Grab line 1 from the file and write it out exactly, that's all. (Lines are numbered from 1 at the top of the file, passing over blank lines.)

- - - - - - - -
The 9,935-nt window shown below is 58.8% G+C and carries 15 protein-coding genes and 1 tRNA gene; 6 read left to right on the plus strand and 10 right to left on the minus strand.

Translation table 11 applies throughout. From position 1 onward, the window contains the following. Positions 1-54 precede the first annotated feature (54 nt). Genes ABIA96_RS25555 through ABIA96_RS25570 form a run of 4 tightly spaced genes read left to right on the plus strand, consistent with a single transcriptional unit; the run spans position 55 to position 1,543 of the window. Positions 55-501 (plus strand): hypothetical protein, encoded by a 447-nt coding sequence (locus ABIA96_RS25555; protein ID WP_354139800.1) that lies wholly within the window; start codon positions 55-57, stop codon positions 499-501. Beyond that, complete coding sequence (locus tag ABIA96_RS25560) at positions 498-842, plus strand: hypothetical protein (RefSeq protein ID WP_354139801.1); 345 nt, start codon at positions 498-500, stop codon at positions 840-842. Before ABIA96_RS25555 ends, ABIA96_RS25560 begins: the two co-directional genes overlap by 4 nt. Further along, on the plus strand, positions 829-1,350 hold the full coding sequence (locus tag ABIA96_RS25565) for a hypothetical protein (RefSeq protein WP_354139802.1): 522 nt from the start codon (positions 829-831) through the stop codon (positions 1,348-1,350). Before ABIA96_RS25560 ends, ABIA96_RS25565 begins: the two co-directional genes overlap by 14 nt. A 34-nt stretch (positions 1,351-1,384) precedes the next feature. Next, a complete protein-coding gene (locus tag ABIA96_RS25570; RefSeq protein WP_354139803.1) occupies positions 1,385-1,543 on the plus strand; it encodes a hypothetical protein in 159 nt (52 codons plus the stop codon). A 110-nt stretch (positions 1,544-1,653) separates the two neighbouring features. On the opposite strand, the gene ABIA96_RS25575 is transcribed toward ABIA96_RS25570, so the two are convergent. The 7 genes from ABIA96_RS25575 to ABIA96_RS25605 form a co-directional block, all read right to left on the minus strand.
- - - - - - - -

The 9,935-nt window shown below is 58.8% G+C and carries 15 protein-coding genes and 1 tRNA gene; 6 read left to right on the plus strand and 10 right to left on the minus strand.